What's this, you ask, has the Mail gone all liberal and started objecting to courts like SIAC that try purported terrorists in secret and without letting them see the evidence against them?
Of course not.
Jailed in secret - for trying to rescue her father from care home where she believed he would die
Wanda Maddocks is first person to be imprisoned by Court of Protection
It settles the affairs of people too ill to make their own decisions
Jailed because she ignored orders not to try to remove her father from home
Read more: http://www.dailymail.co.uk/news/article ... z2ROBYNuyH
A judge ruled that she should go to prison for five months for contempt of court even though she was not present or represented by a lawyer.
Translated: she was given due notice of the hearing, didn't bother to get legal representation or turn up, and is surprised that the court didn't view that as a good reason for letting her carry on breaking court orders.
Miss Maddocks, who served six weeks of her sentence, was jailed because she ignored the court’s orders not to try to remove her father John from Park Hall care home in Bentilee, a suburb of Stoke on Trent
That's her very seriously ill father who she wanted to take away from the care home where they had unnecessary facilities like, oh, expert doctors and nurses, specialist equipment, medication, rubbish like that.
She was condemned for incidents including taking the 80-year-old dementia sufferer to a court hearing and to see a solicitor.
That's her very seriously ill father who she took out to a court hearing where he wouldn't have a clue what the hell was going on and would only become distressed. And whom she took to the solicitor for a purpose that doesn't seem to have been explained (change of will perhaps?) in circumstances where (a) the solicitor could have gone to see him in the home and (b) it was an utterly pointless exercise because he did not have capacity to make any decisions about his legal affairs.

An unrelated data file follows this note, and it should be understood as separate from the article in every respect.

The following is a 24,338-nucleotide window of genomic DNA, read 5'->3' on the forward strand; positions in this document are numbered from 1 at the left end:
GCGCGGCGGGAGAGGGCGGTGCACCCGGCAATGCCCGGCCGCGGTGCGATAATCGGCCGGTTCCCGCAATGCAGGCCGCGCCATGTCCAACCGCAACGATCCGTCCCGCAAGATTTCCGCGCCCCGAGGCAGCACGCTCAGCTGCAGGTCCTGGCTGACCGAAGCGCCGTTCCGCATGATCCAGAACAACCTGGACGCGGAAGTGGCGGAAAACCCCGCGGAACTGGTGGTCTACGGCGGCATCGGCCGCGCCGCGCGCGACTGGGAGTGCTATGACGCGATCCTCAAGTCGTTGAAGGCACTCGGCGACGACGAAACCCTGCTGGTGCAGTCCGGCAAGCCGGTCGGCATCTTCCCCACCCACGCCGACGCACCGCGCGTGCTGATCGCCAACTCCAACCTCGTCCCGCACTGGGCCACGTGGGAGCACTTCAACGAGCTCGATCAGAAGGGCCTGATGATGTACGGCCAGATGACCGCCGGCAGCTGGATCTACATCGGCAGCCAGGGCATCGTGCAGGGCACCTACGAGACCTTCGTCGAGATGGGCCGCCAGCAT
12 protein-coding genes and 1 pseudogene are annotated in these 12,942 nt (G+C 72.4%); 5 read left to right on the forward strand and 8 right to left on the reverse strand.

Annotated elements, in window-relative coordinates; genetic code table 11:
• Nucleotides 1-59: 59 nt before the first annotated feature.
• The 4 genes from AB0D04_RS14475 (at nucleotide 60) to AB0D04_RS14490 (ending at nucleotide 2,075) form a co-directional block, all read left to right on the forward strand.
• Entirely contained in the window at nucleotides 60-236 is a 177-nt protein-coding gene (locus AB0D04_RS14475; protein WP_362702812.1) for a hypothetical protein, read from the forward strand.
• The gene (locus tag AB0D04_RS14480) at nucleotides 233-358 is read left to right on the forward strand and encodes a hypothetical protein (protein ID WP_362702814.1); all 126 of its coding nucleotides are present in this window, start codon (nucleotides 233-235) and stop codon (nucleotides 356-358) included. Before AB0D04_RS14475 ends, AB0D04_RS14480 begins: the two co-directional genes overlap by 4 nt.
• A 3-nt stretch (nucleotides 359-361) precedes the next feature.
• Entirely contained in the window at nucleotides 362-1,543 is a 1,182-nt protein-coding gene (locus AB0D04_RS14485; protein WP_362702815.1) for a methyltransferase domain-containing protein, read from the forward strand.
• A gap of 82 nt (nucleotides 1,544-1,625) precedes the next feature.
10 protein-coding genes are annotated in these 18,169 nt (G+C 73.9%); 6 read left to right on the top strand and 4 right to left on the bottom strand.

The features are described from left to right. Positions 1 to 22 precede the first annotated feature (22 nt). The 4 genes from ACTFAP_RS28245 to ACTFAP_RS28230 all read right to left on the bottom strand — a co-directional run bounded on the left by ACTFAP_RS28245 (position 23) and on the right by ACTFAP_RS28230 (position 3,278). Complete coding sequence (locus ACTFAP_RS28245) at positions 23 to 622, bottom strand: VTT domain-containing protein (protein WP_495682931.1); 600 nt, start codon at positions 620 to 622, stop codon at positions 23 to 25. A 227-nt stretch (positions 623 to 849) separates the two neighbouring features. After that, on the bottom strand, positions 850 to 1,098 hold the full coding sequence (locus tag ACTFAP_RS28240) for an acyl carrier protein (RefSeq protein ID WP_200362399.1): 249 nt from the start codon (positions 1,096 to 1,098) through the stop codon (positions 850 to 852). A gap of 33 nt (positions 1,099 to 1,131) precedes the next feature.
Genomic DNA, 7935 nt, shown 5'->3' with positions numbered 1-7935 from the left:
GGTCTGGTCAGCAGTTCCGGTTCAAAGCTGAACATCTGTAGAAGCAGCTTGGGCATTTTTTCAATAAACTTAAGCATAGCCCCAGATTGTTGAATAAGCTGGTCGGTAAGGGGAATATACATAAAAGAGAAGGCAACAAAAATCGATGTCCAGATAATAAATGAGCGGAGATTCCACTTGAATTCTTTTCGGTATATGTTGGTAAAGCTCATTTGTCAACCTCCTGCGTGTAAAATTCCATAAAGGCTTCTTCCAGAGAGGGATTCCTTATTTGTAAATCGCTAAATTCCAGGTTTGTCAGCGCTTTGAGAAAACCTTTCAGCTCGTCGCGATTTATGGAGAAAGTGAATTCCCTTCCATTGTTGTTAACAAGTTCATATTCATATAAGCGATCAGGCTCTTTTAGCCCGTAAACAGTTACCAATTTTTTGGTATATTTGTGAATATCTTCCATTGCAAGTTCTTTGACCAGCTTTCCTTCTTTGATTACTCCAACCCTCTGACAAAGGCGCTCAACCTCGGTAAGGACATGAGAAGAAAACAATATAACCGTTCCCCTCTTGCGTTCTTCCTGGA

She was also censured for producing a leaflet to try to publicise details of the case
Yes, that's a leaflet about her seriously ill, helpless father whose picture she wanted to post all round the neighbourhood
She was also censured for
giving her father a wooden cross ‘to ward off evil’ in the care home.
Translation: she's batshit. But the Mail is shocked that the court didn't think her father should be left in her care.
Judge Martin Cardinal merely went through the motions of observing open justice when he handed down his sentence.
He ordered the doors of his courtroom in Birmingham to be unlocked and told ushers to announce in the corridor that members of the public were free to come in.
Translation: this is standard procedure. The judgment was given in open court, and the Mail is miffed because its reporters didn't find out about it at the time.
But there was no wider announcement of the judgment and no-one who was not directly involved is thought to have attended.
Same as happens all day, every day in every court in the country. The fact that members of the public didn't happen to attend doesn't make it a secret hearing.
After a few months Miss Maddocks’ brother Ivan took him out of the care home for lunch.
Miss Maddocks was alerted and flew her father to Turkey, where she owns a number of properties
WTF? What was she "alerted" to? Was this the first time she noticed her father wasn't at home? There seems to be a strong implication that neither caring child had bothered to visit during those "few months".
Nothing, you notice, in that report indicating that there was anything wrong with the father's care or any substance to the daughter's belief that he was in danger. Nor indeed any reason indicating why she thought that taking him out would prevent an elderly, confused, ill man from reaching the end of his life.
And of course, it's another instance of those cases like the reports of children being taken into care where the Mail takes entirely cynical advantage of the fact that duties of confidentiality prevent the other side of the picture being presented.